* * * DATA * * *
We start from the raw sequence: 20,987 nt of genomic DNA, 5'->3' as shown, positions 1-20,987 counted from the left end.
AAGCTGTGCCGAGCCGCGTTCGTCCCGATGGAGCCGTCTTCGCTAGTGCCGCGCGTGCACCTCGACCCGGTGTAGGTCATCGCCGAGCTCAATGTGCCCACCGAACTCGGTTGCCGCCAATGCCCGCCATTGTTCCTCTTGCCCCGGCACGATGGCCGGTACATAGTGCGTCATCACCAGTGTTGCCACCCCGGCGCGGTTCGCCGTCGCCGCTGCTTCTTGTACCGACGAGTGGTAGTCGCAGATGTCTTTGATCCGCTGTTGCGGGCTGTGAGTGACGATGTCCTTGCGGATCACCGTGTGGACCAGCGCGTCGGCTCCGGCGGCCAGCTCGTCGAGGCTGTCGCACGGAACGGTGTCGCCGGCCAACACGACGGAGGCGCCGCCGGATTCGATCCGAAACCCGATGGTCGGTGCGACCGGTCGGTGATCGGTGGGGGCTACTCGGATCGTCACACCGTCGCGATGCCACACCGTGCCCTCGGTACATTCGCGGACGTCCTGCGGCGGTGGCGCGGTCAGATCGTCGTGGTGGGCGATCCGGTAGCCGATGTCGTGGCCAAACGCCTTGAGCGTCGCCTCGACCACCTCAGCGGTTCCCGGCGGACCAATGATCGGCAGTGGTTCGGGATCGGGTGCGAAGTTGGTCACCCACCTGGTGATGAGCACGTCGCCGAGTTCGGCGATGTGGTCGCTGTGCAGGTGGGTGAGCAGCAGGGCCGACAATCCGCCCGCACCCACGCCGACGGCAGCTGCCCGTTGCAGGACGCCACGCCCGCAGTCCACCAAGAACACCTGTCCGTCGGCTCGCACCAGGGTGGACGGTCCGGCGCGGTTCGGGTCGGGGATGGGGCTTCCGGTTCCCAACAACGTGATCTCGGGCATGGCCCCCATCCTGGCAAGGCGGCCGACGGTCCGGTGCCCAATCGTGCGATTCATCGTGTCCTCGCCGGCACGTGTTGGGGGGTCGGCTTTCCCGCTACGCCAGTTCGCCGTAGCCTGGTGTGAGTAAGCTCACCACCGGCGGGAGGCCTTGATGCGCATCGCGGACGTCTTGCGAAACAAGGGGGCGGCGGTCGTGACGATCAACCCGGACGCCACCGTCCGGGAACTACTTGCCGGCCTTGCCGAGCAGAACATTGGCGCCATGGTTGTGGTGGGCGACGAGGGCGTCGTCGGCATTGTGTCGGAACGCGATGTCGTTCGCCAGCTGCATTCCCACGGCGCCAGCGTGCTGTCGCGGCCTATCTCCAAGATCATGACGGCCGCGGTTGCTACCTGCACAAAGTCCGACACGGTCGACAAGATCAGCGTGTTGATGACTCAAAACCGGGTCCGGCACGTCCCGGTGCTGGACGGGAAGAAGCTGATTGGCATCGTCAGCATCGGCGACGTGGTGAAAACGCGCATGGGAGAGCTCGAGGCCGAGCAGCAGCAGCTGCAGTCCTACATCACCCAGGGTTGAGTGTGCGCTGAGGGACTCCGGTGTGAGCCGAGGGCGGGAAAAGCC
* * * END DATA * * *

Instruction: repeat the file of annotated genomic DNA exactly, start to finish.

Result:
We start from the raw sequence: 20,987 nt of genomic DNA, 5'->3' as shown, positions 1-20,987 counted from the left end.
AAGCTGTGCCGAGCCGCGTTCGTCCCGATGGAGCCGTCTTCGCTAGTGCCGCGCGTGCACCTCGACCCGGTGTAGGTCATCGCCGAGCTCAATGTGCCCACCGAACTCGGTTGCCGCCAATGCCCGCCATTGTTCCTCTTGCCCCGGCACGATGGCCGGTACATAGTGCGTCATCACCAGTGTTGCCACCCCGGCGCGGTTCGCCGTCGCCGCTGCTTCTTGTACCGACGAGTGGTAGTCGCAGATGTCTTTGATCCGCTGTTGCGGGCTGTGAGTGACGATGTCCTTGCGGATCACCGTGTGGACCAGCGCGTCGGCTCCGGCGGCCAGCTCGTCGAGGCTGTCGCACGGAACGGTGTCGCCGGCCAACACGACGGAGGCGCCGCCGGATTCGATCCGAAACCCGATGGTCGGTGCGACCGGTCGGTGATCGGTGGGGGCTACTCGGATCGTCACACCGTCGCGATGCCACACCGTGCCCTCGGTACATTCGCGGACGTCCTGCGGCGGTGGCGCGGTCAGATCGTCGTGGTGGGCGATCCGGTAGCCGATGTCGTGGCCAAACGCCTTGAGCGTCGCCTCGACCACCTCAGCGGTTCCCGGCGGACCAATGATCGGCAGTGGTTCGGGATCGGGTGCGAAGTTGGTCACCCACCTGGTGATGAGCACGTCGCCGAGTTCGGCGATGTGGTCGCTGTGCAGGTGGGTGAGCAGCAGGGCCGACAATCCGCCCGCACCCACGCCGACGGCAGCTGCCCGTTGCAGGACGCCACGCCCGCAGTCCACCAAGAACACCTGTCCGTCGGCTCGCACCAGGGTGGACGGTCCGGCGCGGTTCGGGTCGGGGATGGGGCTTCCGGTTCCCAACAACGTGATCTCGGGCATGGCCCCCATCCTGGCAAGGCGGCCGACGGTCCGGTGCCCAATCGTGCGATTCATCGTGTCCTCGCCGGCACGTGTTGGGGGGTCGGCTTTCCCGCTACGCCAGTTCGCCGTAGCCTGGTGTGAGTAAGCTCACCACCGGCGGGAGGCCTTGATGCGCATCGCGGACGTCTTGCGAAACAAGGGGGCGGCGGTCGTGACGATCAACCCGGACGCCACCGTCCGGGAACTACTTGCCGGCCTTGCCGAGCAGAACATTGGCGCCATGGTTGTGGTGGGCGACGAGGGCGTCGTCGGCATTGTGTCGGAACGCGATGTCGTTCGCCAGCTGCATTCCCACGGCGCCAGCGTGCTGTCGCGGCCTATCTCCAAGATCATGACGGCCGCGGTTGCTACCTGCACAAAGTCCGACACGGTCGACAAGATCAGCGTGTTGATGACTCAAAACCGGGTCCGGCACGTCCCGGTGCTGGACGGGAAGAAGCTGATTGGCATCGTCAGCATCGGCGACGTGGTGAAAACGCGCATGGGAGAGCTCGAGGCCGAGCAGCAGCAGCTGCAGTCCTACATCACCCAGGGTTGAGTGTGCGCTGAGGGACTCCGGTGTGAGCCGAGGGCGGGAAAAGCC